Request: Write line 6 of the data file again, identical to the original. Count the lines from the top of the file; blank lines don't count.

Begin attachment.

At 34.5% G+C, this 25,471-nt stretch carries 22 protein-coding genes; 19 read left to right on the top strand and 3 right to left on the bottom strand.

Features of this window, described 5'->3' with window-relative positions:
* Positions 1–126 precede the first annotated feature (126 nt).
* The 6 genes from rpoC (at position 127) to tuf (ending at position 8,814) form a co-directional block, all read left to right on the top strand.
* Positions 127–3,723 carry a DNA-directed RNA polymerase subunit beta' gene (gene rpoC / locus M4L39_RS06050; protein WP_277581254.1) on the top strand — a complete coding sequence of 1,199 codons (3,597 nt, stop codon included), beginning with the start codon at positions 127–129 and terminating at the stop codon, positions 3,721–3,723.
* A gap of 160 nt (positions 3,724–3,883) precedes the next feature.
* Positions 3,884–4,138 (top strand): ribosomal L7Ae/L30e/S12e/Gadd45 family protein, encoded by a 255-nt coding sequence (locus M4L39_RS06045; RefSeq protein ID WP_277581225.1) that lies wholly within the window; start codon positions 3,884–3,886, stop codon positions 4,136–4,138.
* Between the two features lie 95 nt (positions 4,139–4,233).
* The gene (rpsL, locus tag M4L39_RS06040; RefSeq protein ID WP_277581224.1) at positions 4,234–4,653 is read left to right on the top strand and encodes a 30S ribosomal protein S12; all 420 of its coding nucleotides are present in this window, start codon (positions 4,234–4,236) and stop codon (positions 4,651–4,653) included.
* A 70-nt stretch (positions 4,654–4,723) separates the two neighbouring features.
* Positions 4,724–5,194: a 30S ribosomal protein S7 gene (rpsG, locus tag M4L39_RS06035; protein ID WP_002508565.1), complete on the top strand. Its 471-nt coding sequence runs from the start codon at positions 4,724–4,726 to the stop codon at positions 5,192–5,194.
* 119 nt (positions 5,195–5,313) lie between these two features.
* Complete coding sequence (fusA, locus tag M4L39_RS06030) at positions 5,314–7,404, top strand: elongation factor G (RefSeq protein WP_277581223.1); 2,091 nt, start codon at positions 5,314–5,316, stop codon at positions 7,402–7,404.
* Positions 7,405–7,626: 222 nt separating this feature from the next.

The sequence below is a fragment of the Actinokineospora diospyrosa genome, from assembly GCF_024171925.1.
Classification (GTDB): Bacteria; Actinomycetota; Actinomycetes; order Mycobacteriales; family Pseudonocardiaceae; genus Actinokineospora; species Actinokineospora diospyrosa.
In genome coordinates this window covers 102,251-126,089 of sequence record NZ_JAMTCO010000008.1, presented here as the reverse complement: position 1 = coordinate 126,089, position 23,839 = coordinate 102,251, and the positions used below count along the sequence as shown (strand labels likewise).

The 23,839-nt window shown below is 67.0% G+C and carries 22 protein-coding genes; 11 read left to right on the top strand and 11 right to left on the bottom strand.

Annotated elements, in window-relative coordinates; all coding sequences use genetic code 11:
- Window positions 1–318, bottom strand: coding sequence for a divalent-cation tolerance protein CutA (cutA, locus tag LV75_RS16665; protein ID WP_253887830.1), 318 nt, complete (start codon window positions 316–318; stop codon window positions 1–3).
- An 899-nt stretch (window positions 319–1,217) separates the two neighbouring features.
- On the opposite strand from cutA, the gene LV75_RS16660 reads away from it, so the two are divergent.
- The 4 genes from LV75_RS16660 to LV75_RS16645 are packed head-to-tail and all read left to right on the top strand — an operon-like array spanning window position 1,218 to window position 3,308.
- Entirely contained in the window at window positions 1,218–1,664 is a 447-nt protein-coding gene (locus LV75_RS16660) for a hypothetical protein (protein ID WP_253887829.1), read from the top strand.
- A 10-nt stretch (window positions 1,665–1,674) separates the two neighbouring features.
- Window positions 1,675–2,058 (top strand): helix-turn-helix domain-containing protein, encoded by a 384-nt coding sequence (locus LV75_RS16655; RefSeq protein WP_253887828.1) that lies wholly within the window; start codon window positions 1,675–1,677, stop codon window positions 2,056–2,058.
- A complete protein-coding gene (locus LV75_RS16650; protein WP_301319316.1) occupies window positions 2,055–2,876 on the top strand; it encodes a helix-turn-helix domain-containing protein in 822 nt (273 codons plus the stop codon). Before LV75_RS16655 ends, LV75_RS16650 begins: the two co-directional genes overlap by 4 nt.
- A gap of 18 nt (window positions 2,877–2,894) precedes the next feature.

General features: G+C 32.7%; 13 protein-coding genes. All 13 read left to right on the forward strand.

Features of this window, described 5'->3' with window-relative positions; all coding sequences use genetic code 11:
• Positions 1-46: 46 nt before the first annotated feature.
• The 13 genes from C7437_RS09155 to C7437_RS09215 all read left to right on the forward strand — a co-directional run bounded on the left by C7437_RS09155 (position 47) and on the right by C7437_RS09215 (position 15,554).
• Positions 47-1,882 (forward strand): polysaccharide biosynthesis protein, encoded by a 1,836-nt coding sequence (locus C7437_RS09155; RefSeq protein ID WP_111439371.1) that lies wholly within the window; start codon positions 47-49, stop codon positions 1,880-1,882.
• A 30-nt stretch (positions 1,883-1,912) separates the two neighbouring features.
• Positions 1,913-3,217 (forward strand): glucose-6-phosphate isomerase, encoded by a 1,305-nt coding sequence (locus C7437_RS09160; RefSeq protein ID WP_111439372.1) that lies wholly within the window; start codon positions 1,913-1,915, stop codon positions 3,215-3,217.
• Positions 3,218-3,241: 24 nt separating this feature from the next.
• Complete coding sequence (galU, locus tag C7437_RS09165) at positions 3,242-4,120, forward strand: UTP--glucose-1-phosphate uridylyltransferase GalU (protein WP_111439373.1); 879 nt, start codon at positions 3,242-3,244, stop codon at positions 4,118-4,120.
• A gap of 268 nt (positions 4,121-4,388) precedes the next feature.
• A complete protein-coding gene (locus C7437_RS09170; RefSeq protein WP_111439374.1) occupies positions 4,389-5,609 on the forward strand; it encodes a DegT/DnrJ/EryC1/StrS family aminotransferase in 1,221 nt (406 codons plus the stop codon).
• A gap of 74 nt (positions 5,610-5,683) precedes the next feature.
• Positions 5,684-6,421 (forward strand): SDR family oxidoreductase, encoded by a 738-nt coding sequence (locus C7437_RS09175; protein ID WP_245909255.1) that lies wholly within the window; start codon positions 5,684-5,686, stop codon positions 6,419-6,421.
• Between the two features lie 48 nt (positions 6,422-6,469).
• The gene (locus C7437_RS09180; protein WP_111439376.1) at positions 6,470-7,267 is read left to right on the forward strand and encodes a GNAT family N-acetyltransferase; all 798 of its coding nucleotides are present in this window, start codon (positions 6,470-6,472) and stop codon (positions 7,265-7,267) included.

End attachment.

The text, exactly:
* A gap of 160 nt (positions 3,724–3,883) precedes the next feature.